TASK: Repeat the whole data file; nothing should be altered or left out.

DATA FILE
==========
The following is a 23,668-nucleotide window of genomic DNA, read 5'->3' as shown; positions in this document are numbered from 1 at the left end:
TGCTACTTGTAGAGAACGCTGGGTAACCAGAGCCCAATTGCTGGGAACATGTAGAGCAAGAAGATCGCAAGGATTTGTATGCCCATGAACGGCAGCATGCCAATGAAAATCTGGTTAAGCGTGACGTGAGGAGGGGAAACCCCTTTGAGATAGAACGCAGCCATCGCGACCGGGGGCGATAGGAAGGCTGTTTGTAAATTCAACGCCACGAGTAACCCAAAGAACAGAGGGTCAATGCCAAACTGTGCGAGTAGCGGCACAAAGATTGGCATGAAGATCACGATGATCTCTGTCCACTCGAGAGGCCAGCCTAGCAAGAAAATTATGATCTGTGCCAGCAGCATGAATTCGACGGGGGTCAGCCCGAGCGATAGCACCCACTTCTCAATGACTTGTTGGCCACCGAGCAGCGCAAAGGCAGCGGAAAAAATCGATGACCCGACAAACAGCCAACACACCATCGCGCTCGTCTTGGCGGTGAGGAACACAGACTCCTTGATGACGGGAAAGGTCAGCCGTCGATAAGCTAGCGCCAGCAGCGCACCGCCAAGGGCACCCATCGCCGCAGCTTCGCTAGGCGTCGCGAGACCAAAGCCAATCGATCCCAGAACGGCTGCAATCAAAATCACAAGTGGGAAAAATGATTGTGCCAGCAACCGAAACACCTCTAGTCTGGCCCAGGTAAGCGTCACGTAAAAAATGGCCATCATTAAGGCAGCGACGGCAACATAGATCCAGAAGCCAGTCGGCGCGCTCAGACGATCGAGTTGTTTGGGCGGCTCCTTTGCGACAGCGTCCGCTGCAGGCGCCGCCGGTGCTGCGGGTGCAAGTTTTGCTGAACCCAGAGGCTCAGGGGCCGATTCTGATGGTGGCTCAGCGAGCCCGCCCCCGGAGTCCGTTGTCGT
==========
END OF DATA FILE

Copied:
The following is a 23,668-nucleotide window of genomic DNA, read 5'->3' as shown; positions in this document are numbered from 1 at the left end:
TGCTACTTGTAGAGAACGCTGGGTAACCAGAGCCCAATTGCTGGGAACATGTAGAGCAAGAAGATCGCAAGGATTTGTATGCCCATGAACGGCAGCATGCCAATGAAAATCTGGTTAAGCGTGACGTGAGGAGGGGAAACCCCTTTGAGATAGAACGCAGCCATCGCGACCGGGGGCGATAGGAAGGCTGTTTGTAAATTCAACGCCACGAGTAACCCAAAGAACAGAGGGTCAATGCCAAACTGTGCGAGTAGCGGCACAAAGATTGGCATGAAGATCACGATGATCTCTGTCCACTCGAGAGGCCAGCCTAGCAAGAAAATTATGATCTGTGCCAGCAGCATGAATTCGACGGGGGTCAGCCCGAGCGATAGCACCCACTTCTCAATGACTTGTTGGCCACCGAGCAGCGCAAAGGCAGCGGAAAAAATCGATGACCCGACAAACAGCCAACACACCATCGCGCTCGTCTTGGCGGTGAGGAACACAGACTCCTTGATGACGGGAAAGGTCAGCCGTCGATAAGCTAGCGCCAGCAGCGCACCGCCAAGGGCACCCATCGCCGCAGCTTCGCTAGGCGTCGCGAGACCAAAGCCAATCGATCCCAGAACGGCTGCAATCAAAATCACAAGTGGGAAAAATGATTGTGCCAGCAACCGAAACACCTCTAGTCTGGCCCAGGTAAGCGTCACGTAAAAAATGGCCATCATTAAGGCAGCGACGGCAACATAGATCCAGAAGCCAGTCGGCGCGCTCAGACGATCGAGTTGTTTGGGCGGCTCCTTTGCGACAGCGTCCGCTGCAGGCGCCGCCGGTGCTGCGGGTGCAAGTTTTGCTGAACCCAGAGGCTCAGGGGCCGATTCTGATGGTGGCTCAGCGAGCCCGCCCCCGGAGTCCGTTGTCGT